Freedom of choice. On the surface it sounds like a good thing, and in market research, respondents unequivocally say they prefer to have choices.
But with choice comes complexity. Anyone who’s shopped for a car knows this all too well. Diesel, gas, electric, or hybrid? Full-size, mid-size, compact, or subcompact? Which makes or models are best? And then there’s exterior and interior color, entertainment and communication options, and so on.
This dizzying array of options in cars and just about every other product and service today creates a decision dilemma: Consumers find it difficult to choose and even fear making the wrong decisions. Paradoxically, freedom of choice and the complexity it brings can be paralyzing.
So, in a market full of choices, how can a brand optimize a product or service to give consumers the freedom to choose without creating decision dilemmas – and while benefiting the bottom line? Published in the Q3 2016 Asia Research Magazine, we discussed this using a case study of a telecom company.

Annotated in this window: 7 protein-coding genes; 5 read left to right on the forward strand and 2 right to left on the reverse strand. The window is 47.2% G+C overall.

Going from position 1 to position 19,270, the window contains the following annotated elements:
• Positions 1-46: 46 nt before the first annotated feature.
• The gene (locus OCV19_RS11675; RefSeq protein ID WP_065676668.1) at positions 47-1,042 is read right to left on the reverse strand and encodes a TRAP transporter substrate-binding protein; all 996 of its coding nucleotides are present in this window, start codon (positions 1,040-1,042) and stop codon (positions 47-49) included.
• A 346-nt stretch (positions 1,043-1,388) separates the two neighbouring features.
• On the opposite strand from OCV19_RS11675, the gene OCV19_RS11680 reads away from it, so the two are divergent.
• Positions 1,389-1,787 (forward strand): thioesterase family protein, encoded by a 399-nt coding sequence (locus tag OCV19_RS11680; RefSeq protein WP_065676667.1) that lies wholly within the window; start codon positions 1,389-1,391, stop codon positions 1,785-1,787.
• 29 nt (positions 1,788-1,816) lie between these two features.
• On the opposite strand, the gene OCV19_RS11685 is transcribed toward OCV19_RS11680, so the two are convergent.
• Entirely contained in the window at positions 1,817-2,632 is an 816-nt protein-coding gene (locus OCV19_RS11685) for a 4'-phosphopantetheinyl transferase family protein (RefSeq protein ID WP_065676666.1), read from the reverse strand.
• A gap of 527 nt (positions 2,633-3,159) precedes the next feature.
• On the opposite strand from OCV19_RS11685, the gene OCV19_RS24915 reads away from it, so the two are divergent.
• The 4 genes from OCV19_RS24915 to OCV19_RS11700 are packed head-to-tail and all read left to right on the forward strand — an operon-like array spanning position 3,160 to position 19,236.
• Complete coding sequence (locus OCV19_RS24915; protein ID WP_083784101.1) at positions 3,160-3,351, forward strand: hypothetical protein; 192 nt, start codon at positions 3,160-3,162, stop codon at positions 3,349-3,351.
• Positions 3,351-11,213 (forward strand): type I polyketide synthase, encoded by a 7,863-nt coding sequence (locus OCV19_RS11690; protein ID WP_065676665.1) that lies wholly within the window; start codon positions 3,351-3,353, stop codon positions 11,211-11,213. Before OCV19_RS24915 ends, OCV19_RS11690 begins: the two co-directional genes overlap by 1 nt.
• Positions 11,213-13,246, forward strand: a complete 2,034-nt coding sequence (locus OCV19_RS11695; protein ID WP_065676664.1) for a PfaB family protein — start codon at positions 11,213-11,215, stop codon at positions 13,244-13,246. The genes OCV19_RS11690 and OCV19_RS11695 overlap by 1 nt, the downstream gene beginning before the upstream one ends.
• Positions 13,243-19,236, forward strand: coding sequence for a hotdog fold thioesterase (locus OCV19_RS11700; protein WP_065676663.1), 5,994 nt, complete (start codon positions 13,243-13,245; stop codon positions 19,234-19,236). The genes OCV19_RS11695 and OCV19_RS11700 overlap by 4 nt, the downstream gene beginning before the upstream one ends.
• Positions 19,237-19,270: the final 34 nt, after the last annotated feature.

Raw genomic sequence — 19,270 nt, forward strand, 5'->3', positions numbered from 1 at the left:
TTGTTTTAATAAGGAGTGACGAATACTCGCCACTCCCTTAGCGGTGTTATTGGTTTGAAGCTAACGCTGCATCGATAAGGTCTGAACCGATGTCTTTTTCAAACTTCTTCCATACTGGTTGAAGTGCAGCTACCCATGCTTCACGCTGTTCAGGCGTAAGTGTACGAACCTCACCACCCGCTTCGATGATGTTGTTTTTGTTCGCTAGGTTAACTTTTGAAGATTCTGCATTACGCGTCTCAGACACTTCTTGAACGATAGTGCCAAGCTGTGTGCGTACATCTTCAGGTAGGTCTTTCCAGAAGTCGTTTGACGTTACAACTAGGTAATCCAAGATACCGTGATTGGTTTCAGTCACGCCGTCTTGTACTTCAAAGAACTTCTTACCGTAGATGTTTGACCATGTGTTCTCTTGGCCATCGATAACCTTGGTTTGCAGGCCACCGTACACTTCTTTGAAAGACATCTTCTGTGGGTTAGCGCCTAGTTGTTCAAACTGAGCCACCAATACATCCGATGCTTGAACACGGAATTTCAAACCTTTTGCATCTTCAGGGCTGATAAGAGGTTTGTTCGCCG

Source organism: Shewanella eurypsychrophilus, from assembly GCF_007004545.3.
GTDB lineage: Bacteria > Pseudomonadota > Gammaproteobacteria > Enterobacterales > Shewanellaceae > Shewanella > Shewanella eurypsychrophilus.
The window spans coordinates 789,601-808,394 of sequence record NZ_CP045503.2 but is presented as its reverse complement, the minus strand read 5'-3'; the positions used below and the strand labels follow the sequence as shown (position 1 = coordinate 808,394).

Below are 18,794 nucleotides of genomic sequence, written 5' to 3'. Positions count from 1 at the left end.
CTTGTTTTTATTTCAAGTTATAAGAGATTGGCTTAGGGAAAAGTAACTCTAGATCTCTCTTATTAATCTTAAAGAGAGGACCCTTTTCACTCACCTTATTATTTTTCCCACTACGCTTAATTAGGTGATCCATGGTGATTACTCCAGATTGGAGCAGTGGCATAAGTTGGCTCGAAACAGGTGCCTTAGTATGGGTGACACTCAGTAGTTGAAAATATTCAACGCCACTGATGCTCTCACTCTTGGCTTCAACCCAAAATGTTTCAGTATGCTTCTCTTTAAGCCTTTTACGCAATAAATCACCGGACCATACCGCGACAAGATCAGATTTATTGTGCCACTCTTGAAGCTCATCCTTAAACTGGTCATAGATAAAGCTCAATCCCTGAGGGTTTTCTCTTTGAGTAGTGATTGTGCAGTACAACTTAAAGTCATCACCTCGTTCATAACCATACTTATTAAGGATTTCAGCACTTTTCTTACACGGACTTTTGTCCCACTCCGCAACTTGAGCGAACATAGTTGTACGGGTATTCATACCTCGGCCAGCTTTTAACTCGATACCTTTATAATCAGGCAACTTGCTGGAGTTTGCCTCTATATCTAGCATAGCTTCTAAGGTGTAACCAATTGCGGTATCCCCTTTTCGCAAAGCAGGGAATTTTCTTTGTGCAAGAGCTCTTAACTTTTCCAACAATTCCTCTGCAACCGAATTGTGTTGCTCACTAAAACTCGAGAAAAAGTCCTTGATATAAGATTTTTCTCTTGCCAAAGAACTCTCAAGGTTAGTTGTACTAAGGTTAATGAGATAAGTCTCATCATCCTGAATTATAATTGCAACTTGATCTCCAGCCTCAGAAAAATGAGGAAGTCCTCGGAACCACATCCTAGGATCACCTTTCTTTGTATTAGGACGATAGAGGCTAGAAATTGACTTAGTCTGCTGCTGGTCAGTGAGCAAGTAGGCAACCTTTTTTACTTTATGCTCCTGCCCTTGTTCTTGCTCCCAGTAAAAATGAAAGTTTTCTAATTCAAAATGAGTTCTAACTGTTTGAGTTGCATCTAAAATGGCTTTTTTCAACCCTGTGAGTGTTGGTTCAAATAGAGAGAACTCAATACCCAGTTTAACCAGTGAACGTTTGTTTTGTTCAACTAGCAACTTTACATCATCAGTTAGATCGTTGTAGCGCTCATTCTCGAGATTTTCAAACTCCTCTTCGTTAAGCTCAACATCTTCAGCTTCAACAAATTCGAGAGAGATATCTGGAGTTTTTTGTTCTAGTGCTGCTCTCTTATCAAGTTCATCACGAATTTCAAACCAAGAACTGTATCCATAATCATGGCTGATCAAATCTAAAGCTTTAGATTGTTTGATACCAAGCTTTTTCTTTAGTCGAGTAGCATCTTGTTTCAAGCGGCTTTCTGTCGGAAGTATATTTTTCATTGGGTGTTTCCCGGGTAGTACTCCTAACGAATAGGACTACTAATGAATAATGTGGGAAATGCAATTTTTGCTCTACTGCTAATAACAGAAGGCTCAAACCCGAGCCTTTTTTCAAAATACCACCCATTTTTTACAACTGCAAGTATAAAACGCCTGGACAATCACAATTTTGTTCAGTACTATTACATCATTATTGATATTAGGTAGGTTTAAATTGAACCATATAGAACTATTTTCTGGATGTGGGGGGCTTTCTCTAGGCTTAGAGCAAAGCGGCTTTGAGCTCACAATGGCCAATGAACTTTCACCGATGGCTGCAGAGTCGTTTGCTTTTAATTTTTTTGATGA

Freedom of choice vs. predefined packages
“The company offers phone, Internet, and TV in simple, predefined packages – or bundles – as is typical of the telecom industry.
Each bundle is tiered for level of performance or features and price: the lowest tier provides basic Internet, phone, and TV; the mid-tier provides more robust service; and with the highest tier, customers get very fast Internet, unlimited calling, and lots of TV channels.
Having just three choices makes it easy for customers. The company, however…”
Where's the delicate balance between many choices and limited ones? Read the rest on Asia Research Magazine.